An introduction to shellfish – Part 2 of 3
As part two of a series of three columns on shellfish, this one will continue to focus on crustaceans. If you missed my previous column on crab and lobster, please email me at firstname.lastname@example.org and I will be more than happy to send it to you.
Crustaceans is the grouping that represent crabs, lobsters, shrimp, crayfish, etc. They are all more “creature like” than mollusks (the other shellfish category which will be my focus in the third instalment) because of their visible legs and eyes.
They are usually thought of only living in saltwater, which is true for the most part, but there are some forms of crayfish, crabs and shrimp that also inhabit bodies of fresh water.
Lake of the Woods in Kenora Ontario, where we vacation quite frequently, is a perfect example of this. There are many crayfish to be found and some fisherman focus solely on these for their catch of the day.
The availability of prawns and shrimp is much more common than crayfish. Rarely available live, the markets near the coast will have prawns and shrimp available fresh (never been frozen), however elsewhere they are usually purchased either frozen or thawed from frozen. Small shrimp are also available in cans.
Prawns and shrimp as we know them in the market are actually only the tails of these creatures. Some prawns are available with the legs and shell still attached, but rarer are some larger varieties sold in whole form, eyes and all.
When purchasing them frozen, there are many options and you will need to take into account how you plan to serve them, when making your selection. Very small shrimp, whether frozen, thawed or canned, are always sold pre-cooked, but with larger prawns one also has the option of purchasing them raw.
Frozen cooked prawns should be purchased for recipes that require little or no cooking of them since they are already cooked. Overcooked prawns are very rubbery and less flavourful.
Examples of applications for cooked prawns would be for a salad, shrimp cocktail, or for adding at the end of a cooked dish. Proper thawing of your prawns is recommended to prevent bacteria growth.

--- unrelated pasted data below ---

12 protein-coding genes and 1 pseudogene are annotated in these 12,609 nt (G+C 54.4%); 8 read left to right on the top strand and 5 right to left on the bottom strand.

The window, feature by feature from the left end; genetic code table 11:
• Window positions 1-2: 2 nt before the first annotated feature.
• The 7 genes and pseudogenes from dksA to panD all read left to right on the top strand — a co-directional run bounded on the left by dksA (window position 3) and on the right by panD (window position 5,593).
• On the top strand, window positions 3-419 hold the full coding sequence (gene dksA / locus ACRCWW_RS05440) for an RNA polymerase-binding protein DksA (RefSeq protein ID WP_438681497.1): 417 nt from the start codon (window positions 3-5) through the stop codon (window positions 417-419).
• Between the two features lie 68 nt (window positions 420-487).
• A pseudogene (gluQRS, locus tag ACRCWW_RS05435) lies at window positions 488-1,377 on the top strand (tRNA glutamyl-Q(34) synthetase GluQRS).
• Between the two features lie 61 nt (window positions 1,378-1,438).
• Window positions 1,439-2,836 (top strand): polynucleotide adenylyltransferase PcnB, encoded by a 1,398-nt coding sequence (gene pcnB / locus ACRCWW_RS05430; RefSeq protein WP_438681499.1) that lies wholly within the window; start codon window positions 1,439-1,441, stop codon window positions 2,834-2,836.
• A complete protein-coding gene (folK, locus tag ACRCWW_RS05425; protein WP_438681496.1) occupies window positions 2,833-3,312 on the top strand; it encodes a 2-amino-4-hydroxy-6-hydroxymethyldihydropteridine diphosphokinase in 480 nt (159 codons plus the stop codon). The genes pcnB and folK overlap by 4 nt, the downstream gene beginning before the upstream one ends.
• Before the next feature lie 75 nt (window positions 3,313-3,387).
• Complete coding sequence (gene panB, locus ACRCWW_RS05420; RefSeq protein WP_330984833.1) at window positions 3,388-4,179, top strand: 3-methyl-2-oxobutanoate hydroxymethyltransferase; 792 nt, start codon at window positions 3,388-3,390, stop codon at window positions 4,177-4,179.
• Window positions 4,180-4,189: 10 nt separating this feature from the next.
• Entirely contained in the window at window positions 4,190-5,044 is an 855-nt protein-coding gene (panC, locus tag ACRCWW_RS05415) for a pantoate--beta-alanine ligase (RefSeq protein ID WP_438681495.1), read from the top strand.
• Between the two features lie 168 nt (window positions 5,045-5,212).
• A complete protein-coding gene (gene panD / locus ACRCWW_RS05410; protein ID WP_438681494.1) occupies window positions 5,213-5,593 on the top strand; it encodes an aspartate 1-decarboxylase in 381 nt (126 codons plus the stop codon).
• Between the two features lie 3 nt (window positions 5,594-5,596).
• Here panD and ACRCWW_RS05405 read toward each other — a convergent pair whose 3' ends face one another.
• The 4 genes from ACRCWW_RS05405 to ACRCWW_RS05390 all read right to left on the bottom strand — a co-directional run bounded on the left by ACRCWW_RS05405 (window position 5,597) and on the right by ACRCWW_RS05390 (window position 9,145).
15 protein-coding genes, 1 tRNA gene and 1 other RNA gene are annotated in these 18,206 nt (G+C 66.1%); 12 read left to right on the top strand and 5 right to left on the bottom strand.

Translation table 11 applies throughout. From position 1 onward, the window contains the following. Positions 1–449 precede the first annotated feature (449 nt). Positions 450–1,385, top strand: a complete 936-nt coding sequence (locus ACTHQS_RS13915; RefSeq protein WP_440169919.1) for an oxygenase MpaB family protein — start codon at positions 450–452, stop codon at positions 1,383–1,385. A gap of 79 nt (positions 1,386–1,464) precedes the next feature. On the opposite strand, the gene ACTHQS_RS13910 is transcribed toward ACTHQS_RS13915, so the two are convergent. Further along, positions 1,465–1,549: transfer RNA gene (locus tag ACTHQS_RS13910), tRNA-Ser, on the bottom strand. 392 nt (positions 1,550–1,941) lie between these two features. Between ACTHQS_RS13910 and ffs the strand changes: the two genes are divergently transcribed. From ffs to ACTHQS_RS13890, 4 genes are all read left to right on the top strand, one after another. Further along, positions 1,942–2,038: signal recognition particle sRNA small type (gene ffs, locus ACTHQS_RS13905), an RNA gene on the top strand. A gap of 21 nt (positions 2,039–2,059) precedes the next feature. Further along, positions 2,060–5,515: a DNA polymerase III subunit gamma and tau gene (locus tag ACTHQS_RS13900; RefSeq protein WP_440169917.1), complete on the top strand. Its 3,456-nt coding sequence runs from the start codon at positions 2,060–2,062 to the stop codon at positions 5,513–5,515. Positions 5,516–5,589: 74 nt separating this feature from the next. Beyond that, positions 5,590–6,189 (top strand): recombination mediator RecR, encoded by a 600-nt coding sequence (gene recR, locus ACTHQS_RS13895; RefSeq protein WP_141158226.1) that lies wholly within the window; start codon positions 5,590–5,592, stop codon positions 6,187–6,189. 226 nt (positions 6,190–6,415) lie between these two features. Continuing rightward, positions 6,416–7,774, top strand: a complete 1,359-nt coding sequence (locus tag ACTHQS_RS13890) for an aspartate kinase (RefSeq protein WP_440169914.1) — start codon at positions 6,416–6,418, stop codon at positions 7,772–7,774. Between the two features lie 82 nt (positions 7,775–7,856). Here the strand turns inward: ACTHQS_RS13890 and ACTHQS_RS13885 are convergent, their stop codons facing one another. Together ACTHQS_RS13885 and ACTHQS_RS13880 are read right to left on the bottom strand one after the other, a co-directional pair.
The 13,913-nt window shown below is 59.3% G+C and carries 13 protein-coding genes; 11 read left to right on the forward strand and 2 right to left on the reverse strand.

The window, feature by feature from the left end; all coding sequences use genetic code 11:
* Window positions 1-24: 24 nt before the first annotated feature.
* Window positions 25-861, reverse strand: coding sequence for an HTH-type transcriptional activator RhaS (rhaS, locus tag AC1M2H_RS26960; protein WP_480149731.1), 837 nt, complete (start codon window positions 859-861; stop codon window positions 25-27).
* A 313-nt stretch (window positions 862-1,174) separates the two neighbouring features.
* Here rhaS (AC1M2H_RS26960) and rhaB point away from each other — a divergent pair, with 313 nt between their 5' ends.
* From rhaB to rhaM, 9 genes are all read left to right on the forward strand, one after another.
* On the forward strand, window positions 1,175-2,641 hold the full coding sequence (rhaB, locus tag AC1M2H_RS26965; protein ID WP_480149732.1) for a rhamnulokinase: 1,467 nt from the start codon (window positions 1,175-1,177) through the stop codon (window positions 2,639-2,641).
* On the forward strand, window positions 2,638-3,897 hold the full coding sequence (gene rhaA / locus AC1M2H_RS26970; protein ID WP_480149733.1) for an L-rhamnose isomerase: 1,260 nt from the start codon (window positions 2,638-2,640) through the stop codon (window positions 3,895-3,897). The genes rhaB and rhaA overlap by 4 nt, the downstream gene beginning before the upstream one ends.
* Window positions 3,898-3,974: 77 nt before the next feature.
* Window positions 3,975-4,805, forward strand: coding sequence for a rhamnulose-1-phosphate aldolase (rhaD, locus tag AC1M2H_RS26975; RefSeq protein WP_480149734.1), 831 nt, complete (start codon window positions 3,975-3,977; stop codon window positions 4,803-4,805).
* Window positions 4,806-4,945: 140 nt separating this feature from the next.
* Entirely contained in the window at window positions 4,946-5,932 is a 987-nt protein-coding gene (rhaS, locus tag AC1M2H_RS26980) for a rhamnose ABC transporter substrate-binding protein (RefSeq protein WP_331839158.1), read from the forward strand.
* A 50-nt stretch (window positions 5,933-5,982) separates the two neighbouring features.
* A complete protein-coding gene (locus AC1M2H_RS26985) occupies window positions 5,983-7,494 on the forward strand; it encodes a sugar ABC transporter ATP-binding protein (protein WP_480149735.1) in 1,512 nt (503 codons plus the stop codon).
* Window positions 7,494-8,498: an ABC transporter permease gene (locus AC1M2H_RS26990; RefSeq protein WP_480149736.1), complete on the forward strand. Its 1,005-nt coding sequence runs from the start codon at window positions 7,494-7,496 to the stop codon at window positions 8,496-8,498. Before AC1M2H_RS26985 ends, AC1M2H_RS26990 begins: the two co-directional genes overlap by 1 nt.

Whether cooked or raw, the recommended procedure for thawing them is in the refrigerator over a period of 24 hours. This is a gradual thaw that keeps them in a safe temperature storage zone.
If you are in a hurry, then a water thaw can be acceptable as a second choice. This is done by putting the frozen prawns in a bowl in the sink. Fill the bowl with cold water and continue to run a slow stream of cold tap water into the bowl.
The water level will obviously overflow so make sure that drain is open. Keep running the stream of cold water until the prawns are thawed about 15 to 20 minutes, depending on their size.
Raw prawns purchased fresh, frozen or thawed obviously need to be cooked, but one should never overcook any shellfish, because they become rubbery. They should only be cooked until they just turn pink for optimal flavour and texture, and be served immediately.
Raw prawns are available peeled or unpeeled, with or without tails, and de-veined or not. De-veining of larger prawns should always be done.
The “vein” is the long dark intestine imbedded along the top length of the prawn. If the prawns you have purchased are not de-veined this can be easily performed by running a knife blade along this line until it is exposed. It then can be simply pulled or scraped out.
Prawns that still have their shell on, but have already been de-veined are frequently called “zipperbacks.” These are perfect when you want to serve prawns as a finger food when your guests peel them as they eat... aptly called “peel and eats.”
Dear Chef Dez,
I heard someone referring to prawns as a 20, 25. What does this mean?
This is referring to their size. A 20/25 prawn is very large. It means that there are approximately 20 to 25 prawns per pound. Therefore, prawns considered to be 32/36 would be much smaller, as there would be an average of 32 to 36 per pound.
Send your food/cooking questions to HYPERLINK "mailto:email@example.com" firstname.lastname@example.org or P.O. Box 2674, Abbotsford, BC V2T 6R4.
Chef Dez is a food columnist, culinary instructor and cooking show performer. Visit him at www.chefdez.com.